Aug 09 2011
More Fight, Less Fuel: Energy Efficiency and Renewable Energy in the Department of Defense, USA.
By Claire Langley and Gouri Shukla
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The Department of Defense is rapidly emerging as the leading force in the United States for the development and use of renewable energy technologies. Energy efficiency has emerged as mission essential to the Army, Navy, Marine Corps, and Air Force. Why? How do these technologies improve national security? How do they make our military more effective? Will renewable energy and energy efficiency save lives and money? And what does the Defense Department’s leadership on “green energy” mean for the rest of the economy?
In collaboration with the Environmental and Energy Study Institute (EESI) in Washington, D.C., and the Truman National Security Project, E3G organized a briefing on July 27, 2011, entitled More Fight, Less Fuel: The Defense Department’s Deployment of Energy Efficiency and Renewable Energy for Members of Congress, their staff and the general public. The topic was why the U.S. Department of Defense should be – and plans to be – leading the United States in the use of energy efficiency and renewable energy technologies.
Speakers at the event included:
Sherri Goodman - senior Vice President, General Counsel and Corporate Secretary, CNA; Executive Director, CNA Military Advisory Board. (Moderator)
Senator Mark Udall (D-CO)
Thomas Hicks – Deputy Assistant Secretary of the Navy
Richard Kidd, Deputy Assistant Secretary of the Army, Energy and Sustainability
Vice Admiral Dennis McGinn - (US Navy, Retired), President American Council on Renewable Energy; Vice Chairman, CNA Military Advisory Board
Drew Sloan – (former US Army Captain), Iraq and Afghanistan Veteran, representing Operation Free; Fellow, Truman National Security Project
The briefing drew a standing-room-only audience of 190 people. Bill Becker, E3G’s Senior Associate articulated his thoughts on the briefing on the Huffington Post.
Amongst the handouts were 2 reports from CNA – Center for Naval Analysis called National Security and the Threat of Climate Change and http://eesi.org/more-fight-less-fuel-defense-departments-deployment-energy-efficiency-and-renewable-energy-27-jul-20” class=“non-html linkweb” title=“Open in a new window”>Powering America’s Economy: Energy Innovation at the Crossroads of National Security Challenges.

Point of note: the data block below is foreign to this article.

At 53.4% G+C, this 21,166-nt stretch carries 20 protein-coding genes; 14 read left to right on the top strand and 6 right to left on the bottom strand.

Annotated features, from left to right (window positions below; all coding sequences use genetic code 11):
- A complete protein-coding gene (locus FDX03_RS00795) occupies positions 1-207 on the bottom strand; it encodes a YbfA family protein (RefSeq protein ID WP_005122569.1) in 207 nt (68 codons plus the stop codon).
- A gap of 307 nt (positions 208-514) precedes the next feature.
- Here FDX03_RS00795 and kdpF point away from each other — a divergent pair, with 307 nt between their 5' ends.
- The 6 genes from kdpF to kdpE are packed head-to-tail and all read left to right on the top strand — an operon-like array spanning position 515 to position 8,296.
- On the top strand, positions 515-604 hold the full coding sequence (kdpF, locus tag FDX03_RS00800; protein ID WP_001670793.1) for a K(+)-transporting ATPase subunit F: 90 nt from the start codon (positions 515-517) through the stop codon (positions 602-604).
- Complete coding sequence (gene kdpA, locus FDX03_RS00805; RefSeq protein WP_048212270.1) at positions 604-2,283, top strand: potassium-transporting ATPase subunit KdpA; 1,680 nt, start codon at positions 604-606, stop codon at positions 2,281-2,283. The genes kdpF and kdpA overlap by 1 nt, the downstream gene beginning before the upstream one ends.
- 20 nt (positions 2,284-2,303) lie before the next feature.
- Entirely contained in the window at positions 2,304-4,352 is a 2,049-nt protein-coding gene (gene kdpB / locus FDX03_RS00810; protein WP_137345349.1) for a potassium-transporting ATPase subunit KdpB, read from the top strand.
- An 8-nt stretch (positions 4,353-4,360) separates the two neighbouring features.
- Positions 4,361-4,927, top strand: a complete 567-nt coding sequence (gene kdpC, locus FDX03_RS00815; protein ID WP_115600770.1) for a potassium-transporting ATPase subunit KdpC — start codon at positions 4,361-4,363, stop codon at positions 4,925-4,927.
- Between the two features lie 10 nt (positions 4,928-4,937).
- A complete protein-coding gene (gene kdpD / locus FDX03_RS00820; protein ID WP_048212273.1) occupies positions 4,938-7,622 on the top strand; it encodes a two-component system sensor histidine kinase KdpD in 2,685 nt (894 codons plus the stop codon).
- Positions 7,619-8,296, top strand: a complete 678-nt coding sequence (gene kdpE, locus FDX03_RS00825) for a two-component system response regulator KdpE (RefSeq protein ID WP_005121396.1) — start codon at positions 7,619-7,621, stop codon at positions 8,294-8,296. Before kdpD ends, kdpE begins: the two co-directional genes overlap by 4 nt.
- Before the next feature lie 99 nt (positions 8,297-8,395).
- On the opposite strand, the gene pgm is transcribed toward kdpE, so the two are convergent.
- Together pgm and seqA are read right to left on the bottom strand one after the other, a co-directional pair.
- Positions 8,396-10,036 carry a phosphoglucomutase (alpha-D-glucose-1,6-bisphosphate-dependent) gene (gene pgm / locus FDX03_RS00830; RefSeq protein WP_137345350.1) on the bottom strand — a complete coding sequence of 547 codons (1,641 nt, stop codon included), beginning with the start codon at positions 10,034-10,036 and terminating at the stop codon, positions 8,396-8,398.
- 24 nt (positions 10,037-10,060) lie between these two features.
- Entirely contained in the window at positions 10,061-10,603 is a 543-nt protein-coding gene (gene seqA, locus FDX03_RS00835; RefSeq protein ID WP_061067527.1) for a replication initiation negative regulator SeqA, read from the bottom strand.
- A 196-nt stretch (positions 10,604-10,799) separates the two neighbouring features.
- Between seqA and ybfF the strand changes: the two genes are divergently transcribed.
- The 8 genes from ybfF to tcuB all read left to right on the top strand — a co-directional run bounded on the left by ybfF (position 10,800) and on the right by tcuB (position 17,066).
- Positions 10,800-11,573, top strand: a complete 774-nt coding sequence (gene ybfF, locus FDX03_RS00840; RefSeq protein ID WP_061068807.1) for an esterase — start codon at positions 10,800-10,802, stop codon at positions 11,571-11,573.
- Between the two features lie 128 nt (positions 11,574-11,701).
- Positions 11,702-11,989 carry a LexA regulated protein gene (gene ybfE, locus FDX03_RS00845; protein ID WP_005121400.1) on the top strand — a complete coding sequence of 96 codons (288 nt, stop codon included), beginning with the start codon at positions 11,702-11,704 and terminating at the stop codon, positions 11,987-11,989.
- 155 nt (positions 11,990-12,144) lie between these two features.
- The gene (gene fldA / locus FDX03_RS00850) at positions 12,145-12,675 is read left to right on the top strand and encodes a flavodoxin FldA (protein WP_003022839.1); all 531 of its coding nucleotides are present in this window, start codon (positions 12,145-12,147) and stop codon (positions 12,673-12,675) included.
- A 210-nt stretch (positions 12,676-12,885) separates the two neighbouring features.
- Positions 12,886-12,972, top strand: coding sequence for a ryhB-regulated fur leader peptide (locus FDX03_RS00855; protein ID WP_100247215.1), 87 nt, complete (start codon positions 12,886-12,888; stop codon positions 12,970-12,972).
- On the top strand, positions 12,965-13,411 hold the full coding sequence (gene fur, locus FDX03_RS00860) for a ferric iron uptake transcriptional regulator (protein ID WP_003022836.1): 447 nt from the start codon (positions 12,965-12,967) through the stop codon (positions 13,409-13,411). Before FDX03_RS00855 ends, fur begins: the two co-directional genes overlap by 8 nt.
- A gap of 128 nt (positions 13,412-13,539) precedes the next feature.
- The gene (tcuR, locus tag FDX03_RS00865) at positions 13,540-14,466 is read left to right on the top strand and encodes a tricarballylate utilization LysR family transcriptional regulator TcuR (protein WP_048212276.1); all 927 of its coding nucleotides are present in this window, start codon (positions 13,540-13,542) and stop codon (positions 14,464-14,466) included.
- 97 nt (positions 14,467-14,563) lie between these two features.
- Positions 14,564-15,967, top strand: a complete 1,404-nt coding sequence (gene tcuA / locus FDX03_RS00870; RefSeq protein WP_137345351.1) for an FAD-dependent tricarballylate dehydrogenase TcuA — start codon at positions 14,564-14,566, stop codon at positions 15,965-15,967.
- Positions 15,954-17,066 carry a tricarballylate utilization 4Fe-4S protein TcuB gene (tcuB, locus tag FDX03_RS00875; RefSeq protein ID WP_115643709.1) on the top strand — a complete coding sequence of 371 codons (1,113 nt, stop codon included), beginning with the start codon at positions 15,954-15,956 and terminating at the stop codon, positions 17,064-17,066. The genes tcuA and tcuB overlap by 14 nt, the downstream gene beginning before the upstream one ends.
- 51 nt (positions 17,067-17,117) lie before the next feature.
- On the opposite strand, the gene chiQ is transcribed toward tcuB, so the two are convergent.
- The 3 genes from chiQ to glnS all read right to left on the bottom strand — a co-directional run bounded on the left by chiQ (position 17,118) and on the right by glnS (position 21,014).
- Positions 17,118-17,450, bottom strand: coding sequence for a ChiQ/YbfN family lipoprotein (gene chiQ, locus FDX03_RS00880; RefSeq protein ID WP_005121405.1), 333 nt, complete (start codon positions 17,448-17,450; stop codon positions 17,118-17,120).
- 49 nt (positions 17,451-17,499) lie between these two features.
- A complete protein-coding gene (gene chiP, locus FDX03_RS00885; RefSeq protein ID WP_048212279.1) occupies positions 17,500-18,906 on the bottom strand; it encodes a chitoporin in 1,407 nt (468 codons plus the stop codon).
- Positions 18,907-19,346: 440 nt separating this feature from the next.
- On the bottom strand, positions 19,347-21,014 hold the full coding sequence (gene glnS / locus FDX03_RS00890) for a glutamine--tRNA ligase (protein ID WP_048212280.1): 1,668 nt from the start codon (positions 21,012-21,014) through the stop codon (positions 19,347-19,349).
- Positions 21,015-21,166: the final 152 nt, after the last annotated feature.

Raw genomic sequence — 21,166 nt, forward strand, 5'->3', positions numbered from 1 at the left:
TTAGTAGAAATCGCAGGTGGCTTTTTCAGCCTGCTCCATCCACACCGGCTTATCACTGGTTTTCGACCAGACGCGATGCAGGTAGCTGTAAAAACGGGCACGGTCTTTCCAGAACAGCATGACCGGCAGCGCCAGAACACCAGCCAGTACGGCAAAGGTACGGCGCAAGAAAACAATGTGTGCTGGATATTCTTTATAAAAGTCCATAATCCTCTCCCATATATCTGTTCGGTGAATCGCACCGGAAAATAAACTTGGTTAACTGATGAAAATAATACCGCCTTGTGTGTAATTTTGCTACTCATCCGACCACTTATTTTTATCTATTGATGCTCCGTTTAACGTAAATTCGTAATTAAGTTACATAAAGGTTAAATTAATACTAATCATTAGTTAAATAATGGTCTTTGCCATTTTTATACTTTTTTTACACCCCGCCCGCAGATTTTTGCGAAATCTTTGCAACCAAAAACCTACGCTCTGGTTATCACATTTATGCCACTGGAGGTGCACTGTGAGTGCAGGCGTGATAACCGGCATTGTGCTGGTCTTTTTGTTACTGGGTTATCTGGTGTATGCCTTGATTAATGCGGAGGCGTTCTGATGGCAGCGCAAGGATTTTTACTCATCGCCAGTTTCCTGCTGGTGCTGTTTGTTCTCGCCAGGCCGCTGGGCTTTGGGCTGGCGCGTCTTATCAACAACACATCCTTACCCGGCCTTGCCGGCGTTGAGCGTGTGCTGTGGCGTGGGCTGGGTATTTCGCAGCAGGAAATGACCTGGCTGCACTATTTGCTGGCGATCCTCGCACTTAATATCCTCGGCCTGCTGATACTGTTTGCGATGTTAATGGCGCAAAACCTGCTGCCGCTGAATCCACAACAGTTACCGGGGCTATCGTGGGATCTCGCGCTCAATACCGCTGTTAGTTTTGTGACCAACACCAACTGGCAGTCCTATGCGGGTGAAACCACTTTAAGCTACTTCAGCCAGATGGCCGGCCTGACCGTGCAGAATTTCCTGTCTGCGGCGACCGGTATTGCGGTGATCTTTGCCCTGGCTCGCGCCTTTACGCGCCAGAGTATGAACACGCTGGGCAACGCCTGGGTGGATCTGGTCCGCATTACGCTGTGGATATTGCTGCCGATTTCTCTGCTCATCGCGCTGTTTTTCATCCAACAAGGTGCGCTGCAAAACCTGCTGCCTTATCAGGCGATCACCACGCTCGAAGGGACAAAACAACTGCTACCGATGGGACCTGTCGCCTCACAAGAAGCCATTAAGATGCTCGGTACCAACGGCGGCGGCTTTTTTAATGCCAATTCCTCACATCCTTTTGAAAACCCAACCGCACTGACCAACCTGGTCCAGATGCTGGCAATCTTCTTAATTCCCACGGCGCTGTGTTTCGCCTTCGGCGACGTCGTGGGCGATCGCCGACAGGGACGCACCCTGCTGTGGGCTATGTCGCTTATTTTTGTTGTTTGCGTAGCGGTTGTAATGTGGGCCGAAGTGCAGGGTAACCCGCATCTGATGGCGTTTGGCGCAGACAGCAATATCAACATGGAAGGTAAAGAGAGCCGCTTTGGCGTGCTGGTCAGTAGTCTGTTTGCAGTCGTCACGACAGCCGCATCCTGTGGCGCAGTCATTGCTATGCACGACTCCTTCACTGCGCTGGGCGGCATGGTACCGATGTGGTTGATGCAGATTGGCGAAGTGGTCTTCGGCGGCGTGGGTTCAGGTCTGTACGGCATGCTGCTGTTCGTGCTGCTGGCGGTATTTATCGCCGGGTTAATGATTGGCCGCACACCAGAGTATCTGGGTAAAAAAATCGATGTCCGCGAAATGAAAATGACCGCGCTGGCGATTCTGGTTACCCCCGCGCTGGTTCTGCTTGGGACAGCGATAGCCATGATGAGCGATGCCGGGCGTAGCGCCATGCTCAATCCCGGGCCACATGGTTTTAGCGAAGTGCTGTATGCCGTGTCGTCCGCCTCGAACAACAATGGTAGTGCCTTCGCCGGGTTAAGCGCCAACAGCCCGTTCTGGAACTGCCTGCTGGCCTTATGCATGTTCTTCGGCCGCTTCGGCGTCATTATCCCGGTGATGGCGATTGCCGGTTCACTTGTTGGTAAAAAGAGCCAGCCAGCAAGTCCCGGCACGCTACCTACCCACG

The recordings of individual presentations or the whole event are available here in mp3 format, as is a summary of the key points.
E3G proposes to organize additional briefings on Capitol Hill for members of Congress and staff. The briefings will be open to the media and public:
1. Assessing the Risks of Extreme Weather: The briefing will address this question: If present weather and weather-related trends continue, and in light budget deficits for federal, state and local governments in the U.S., what is the capacity of governments and the private sector to respond? Panelists will include representatives of the U.S. insurance, business and investment sectors. Representatives of the Departments of Homeland Security and Agriculture also will be invited to speak.
2. New Directions for Local Resilience: For the better part of a century, the federal government’s preferred approach to disaster mitigation has been engineered structures – dams, levees, river channelization and other engineered projects. Today, the United States has 85,000 dams. Their average age is 51 years; more than 15,000 are categorized as “high hazard” structures. There are 100,000 miles of levees in the U.S. today, protecting four of every 10 Americans. The American Society of Civil Engineers (ASCE) has graded the condition of the levees as D-. These structures need tens of billions of dollars in repairs. But 85% of the nation’s levees and 89% of its dams are not the responsibility of the federal government. Many must be maintained and repaired by municipalities that face their own budget problems. Meantime, the Federal Flood Insurance Program is $18 billion in debt and the government’s costs for the National Crop Insurance Program are rising. Are there less expensive ways for communities to protect themselves against weather-related disasters? Can communities protect themselves with nonstructural approaches such as ecological conservation and restoration? To address these questions, E3G will invite representatives of the ASCE, the President’s Interagency Task Force on Climate Change Adaptation, and the International Council of Local Environmental Initiatives.